Set on the waterfront, Bayshore Boulevard has the world’s longest continuous sidewalk, measuring 4 1/2 miles. It’ll take you by the marina and some of the city’s most historic houses.
First you have to learn to pronounce it, so that years from now, when you are old and gray, standing at a counter and in need of the magical potion, it will sound right: granita, rhymes with margarita. If you’re in Italy, you have to add di caffè, a coffee granita. (I won’t discuss other flavors such as lemon, which are also classics.) Here is what it looks like at the Antico Caffè Greco(86 Via dei Condotti; 39-06/679-1700), in Rome: a chalice of frosted silver, bearing a small mound of frothy brown ice with a generous dab of whipped cream (real cream). The recipe is something of a secret (it consists of water and coffee, some sugar—not too much—and in some cases a bit of liqueur). Italians say, “Anche l’occhio vuole la sua parte”—the eye wants its share, too. When I see a granita coming toward my marble-topped table on a hot day, the sight alone makes my temperature drop. The fresh flavor of chilled coffee fills my mouth as the ice melts and mixes with that rich, room-temperature cream. It is a completely addictive combination. I have to have one every summer afternoon when I’m in Rome, at around four, an antidote to the heat.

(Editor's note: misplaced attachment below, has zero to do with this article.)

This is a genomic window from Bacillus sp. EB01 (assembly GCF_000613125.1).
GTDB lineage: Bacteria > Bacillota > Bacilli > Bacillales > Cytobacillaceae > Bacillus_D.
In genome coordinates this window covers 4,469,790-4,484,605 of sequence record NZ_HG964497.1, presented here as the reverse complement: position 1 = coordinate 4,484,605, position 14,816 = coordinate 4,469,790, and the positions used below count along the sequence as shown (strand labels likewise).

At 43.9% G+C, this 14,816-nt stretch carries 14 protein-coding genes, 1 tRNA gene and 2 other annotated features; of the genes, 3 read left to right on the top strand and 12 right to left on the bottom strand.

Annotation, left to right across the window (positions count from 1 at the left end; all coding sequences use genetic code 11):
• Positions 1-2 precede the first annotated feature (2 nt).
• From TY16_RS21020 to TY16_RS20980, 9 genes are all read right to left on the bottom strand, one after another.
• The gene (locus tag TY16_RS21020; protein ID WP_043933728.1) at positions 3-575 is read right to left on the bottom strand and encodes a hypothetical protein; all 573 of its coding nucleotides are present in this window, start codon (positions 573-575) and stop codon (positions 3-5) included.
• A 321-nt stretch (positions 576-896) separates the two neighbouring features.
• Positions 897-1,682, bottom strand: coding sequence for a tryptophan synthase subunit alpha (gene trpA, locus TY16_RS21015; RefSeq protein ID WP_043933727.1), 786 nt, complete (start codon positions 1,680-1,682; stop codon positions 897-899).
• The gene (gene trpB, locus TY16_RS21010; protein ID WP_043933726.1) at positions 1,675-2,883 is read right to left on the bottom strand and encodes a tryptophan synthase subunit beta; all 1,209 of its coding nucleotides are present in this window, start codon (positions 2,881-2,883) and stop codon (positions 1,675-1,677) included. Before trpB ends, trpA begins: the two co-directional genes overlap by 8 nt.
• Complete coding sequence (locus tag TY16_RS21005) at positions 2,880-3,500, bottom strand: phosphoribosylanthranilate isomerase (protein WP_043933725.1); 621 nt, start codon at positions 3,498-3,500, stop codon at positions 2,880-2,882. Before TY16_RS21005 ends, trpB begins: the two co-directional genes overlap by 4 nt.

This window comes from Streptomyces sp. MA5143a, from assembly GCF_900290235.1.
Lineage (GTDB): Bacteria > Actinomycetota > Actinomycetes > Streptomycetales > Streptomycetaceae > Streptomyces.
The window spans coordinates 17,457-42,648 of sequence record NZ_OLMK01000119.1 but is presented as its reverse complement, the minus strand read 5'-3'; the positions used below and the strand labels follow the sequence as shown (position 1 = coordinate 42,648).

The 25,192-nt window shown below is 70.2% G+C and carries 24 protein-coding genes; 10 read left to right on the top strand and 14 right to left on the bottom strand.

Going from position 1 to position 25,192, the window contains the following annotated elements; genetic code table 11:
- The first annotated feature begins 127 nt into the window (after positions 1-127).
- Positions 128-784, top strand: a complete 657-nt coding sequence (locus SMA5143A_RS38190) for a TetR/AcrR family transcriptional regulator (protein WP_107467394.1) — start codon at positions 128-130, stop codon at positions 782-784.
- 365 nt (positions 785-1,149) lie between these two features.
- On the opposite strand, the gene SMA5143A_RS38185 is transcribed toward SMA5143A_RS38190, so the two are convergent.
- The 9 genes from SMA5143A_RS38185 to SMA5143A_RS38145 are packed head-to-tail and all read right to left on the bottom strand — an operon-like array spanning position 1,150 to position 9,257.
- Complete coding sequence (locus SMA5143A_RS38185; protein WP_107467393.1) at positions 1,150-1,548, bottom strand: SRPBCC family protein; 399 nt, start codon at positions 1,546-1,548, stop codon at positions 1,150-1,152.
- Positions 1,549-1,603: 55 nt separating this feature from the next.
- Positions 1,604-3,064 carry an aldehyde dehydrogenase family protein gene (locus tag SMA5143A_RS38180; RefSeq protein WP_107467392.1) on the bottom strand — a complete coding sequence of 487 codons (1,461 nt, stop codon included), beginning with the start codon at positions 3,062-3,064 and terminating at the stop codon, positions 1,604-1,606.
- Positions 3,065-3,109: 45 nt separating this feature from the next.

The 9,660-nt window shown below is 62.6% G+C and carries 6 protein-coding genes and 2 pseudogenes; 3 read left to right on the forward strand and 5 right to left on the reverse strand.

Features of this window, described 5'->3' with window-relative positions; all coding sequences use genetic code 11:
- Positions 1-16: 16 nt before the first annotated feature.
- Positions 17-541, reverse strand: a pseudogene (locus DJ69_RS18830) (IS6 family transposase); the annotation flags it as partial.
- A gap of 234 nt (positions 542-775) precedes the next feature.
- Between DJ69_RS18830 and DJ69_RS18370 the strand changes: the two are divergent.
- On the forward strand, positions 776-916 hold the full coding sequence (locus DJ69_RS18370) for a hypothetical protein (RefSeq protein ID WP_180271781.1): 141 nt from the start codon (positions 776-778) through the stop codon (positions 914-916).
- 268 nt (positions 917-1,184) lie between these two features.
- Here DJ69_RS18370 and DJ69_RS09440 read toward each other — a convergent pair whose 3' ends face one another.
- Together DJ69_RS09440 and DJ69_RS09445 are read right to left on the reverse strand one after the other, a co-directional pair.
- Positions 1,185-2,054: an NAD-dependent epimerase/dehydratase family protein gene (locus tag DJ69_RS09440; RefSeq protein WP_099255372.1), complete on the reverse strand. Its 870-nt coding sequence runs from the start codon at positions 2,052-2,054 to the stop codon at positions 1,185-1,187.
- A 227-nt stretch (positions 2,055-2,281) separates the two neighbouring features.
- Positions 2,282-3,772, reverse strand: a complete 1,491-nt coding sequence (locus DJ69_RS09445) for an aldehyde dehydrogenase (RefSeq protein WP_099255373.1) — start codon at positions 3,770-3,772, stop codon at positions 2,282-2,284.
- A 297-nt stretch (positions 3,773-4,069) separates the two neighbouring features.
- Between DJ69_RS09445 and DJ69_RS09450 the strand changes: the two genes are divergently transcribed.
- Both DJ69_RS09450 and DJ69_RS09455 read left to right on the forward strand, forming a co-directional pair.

Want to celebrate the last days of summer in the Hamptons? There's no better place on Long Island than The Fork. T+L Deputy Editor and local Amagansett resident Laura Begley Bloom laid out a comprehensive road map that leads readers to mellow seafood shacks, rustic antique shops, and beach chic boutiques in the July issue of Travel + Leisure. But what would summer on the East End be without a little imbibing? Hop over to our new Weekend Getaways section for a guide on what and where to drink in the Hamptons burgs.
Nate Storey is an editorial assistant at Travel + Leisure.
Shanghai urban planners rival their New York real estate agents in their imaginative renaming of neighborhoods. Some have been flops: Sinan Mansions and the South Bund are still largely deserted, the latter despite the industrial-chic Waterhouse and a solid restaurant by Jason Atherton. I’m now hearing that the area around the Rockbund Art Museumis shaping up to be an emerging ‘hood. (It’s called, rather unimaginatively, Rock Bund.)
Jamie Oliver recently opened a restaurant area (a bakery, a bar, and an Italian eatery) at London Gatwick, joining the growing ranks of chefs extending their empire into airports (Gordon Ramsay’s 4-year-old Heathrow cafe, Plane Food, offers both sit-down meals—timed menus and leisurely menus—and takeout “picnics” to enjoy on the plane. A host of haute cuisine celebs, including chefs Michael White, Anne Burrell, Andrew Carmellini, have created menus for new cafes in Delta’s Terminals C+ D at New York’s LaGuardia. Terminal 2 at San Francisco International features restaurants from Chefs Cat Coura and Tyler Florence, as well as a room dedicated to yoga for those craving spiritual food.)